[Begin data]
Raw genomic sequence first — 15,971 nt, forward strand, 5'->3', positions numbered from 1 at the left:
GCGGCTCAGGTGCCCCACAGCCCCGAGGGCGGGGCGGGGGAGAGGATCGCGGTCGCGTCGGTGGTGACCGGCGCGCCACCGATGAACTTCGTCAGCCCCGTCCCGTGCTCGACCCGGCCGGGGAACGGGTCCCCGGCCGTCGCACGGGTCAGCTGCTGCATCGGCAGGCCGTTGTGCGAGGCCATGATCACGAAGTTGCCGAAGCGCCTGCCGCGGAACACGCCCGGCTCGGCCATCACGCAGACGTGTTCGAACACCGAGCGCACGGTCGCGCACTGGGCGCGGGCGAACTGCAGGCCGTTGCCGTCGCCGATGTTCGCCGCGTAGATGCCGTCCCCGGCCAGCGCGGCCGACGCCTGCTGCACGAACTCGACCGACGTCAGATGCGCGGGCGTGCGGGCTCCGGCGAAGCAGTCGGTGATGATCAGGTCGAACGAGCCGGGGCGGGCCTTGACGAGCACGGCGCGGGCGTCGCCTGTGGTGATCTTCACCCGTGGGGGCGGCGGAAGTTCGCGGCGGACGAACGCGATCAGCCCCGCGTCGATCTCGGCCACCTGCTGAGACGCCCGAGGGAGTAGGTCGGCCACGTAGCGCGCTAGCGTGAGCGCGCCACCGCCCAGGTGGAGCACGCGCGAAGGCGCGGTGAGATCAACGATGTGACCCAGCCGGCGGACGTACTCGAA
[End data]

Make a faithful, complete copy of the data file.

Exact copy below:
Raw genomic sequence first — 15,971 nt, forward strand, 5'->3', positions numbered from 1 at the left:
GCGGCTCAGGTGCCCCACAGCCCCGAGGGCGGGGCGGGGGAGAGGATCGCGGTCGCGTCGGTGGTGACCGGCGCGCCACCGATGAACTTCGTCAGCCCCGTCCCGTGCTCGACCCGGCCGGGGAACGGGTCCCCGGCCGTCGCACGGGTCAGCTGCTGCATCGGCAGGCCGTTGTGCGAGGCCATGATCACGAAGTTGCCGAAGCGCCTGCCGCGGAACACGCCCGGCTCGGCCATCACGCAGACGTGTTCGAACACCGAGCGCACGGTCGCGCACTGGGCGCGGGCGAACTGCAGGCCGTTGCCGTCGCCGATGTTCGCCGCGTAGATGCCGTCCCCGGCCAGCGCGGCCGACGCCTGCTGCACGAACTCGACCGACGTCAGATGCGCGGGCGTGCGGGCTCCGGCGAAGCAGTCGGTGATGATCAGGTCGAACGAGCCGGGGCGGGCCTTGACGAGCACGGCGCGGGCGTCGCCTGTGGTGATCTTCACCCGTGGGGGCGGCGGAAGTTCGCGGCGGACGAACGCGATCAGCCCCGCGTCGATCTCGGCCACCTGCTGAGACGCCCGAGGGAGTAGGTCGGCCACGTAGCGCGCTAGCGTGAGCGCGCCACCGCCCAGGTGGAGCACGCGCGAAGGCGCGGTGAGATCAACGATGTGACCCAGCCGGCGGACGTACTCGAA